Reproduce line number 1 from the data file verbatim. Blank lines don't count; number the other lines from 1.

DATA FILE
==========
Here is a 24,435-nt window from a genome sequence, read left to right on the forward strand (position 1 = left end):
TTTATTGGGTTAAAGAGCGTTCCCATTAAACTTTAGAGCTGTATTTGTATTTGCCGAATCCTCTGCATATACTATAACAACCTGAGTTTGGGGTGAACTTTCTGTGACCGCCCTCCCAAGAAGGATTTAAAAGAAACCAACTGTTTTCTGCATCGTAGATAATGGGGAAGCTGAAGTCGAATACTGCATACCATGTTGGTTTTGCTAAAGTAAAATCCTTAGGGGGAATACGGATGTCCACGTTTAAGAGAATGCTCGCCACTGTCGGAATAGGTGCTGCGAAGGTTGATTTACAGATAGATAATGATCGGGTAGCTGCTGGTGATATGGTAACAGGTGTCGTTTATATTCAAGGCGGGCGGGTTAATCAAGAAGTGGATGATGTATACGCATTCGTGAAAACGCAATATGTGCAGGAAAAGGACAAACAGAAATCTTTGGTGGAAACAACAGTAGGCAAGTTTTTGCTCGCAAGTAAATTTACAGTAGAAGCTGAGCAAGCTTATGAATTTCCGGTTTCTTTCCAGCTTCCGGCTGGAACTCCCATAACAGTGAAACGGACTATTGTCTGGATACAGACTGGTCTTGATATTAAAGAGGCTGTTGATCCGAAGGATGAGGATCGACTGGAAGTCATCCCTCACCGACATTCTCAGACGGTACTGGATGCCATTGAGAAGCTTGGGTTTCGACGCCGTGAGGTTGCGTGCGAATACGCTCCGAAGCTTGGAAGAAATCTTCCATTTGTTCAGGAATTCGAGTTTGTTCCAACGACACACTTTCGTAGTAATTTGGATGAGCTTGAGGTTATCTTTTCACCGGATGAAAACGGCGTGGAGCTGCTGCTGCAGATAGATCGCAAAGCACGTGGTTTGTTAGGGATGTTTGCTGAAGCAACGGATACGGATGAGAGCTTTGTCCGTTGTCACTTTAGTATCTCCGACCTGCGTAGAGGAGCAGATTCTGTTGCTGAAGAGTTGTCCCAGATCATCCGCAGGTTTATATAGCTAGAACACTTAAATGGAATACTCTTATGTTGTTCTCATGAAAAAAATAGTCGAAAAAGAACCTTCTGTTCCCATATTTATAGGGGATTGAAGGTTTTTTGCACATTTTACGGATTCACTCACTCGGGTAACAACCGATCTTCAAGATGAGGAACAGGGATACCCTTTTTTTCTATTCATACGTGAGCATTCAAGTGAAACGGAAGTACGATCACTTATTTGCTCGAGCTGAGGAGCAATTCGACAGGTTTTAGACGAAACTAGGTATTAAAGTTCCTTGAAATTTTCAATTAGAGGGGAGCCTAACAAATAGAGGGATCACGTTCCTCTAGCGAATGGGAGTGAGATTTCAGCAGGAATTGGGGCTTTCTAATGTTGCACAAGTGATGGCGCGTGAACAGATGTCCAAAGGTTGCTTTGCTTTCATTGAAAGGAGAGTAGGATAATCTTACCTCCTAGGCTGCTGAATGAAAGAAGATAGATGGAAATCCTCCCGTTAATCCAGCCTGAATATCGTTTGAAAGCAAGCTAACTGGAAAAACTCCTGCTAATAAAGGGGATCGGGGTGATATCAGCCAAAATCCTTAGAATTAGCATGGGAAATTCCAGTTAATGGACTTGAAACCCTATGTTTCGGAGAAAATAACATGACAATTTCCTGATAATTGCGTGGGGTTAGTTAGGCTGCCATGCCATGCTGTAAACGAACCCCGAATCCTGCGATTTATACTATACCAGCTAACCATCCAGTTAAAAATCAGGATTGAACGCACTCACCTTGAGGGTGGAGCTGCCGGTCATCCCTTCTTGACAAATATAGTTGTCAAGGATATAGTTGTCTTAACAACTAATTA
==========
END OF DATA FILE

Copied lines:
Here is a 24,435-nt window from a genome sequence, read left to right on the forward strand (position 1 = left end):